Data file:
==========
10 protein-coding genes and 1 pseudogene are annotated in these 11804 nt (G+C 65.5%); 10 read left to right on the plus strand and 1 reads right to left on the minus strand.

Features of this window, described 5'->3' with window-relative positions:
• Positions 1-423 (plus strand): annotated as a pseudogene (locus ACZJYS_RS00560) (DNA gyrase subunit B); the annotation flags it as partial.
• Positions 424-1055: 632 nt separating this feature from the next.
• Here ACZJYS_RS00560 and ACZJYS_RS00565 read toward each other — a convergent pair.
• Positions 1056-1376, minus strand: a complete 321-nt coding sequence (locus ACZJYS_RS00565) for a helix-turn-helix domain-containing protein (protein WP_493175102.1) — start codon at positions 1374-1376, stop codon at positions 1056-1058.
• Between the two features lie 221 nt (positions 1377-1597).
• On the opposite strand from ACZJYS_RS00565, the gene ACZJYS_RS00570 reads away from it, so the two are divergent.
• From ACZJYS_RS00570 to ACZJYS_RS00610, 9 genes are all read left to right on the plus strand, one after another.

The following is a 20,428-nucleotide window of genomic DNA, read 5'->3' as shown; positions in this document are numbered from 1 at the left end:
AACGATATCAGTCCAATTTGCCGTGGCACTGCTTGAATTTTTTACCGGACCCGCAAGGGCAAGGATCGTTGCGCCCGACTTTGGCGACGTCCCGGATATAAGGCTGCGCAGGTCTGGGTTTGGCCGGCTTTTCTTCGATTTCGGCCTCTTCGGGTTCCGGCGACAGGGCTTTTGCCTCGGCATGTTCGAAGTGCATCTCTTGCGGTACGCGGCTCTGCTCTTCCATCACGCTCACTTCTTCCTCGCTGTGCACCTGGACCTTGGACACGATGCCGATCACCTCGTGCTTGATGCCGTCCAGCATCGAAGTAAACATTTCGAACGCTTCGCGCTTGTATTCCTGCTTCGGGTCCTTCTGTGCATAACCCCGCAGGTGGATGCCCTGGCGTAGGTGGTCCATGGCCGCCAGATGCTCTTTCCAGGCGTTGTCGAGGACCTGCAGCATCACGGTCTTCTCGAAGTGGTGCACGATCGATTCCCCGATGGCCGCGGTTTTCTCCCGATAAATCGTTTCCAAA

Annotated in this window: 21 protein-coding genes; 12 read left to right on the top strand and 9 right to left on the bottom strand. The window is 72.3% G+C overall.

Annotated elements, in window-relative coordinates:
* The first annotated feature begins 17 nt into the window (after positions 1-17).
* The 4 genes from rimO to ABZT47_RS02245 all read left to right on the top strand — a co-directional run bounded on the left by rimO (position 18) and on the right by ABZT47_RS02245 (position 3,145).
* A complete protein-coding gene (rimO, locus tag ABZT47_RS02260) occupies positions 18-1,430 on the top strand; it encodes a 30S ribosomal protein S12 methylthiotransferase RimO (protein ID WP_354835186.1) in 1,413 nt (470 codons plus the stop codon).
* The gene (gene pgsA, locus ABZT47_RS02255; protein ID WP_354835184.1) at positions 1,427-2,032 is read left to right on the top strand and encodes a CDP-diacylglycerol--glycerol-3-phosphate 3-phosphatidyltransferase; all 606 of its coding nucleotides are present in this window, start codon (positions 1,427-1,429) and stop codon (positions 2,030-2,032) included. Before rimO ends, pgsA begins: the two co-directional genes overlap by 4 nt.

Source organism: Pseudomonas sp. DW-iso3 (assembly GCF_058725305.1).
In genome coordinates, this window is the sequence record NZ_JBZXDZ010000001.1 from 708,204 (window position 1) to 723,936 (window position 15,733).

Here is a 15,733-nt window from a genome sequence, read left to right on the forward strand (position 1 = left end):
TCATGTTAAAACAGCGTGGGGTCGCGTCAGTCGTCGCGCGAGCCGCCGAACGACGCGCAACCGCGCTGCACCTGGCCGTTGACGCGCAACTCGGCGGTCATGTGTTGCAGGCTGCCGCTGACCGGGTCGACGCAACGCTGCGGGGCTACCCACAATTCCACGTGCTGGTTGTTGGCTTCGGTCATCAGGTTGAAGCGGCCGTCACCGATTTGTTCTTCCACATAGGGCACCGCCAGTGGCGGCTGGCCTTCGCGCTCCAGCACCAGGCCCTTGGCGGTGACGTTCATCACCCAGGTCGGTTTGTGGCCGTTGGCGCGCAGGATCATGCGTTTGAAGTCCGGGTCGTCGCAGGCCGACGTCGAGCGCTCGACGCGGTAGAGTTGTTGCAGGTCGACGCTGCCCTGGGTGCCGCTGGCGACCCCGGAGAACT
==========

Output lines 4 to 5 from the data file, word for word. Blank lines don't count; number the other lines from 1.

• Positions 424-1055: 632 nt separating this feature from the next.
• Here ACZJYS_RS00560 and ACZJYS_RS00565 read toward each other — a convergent pair.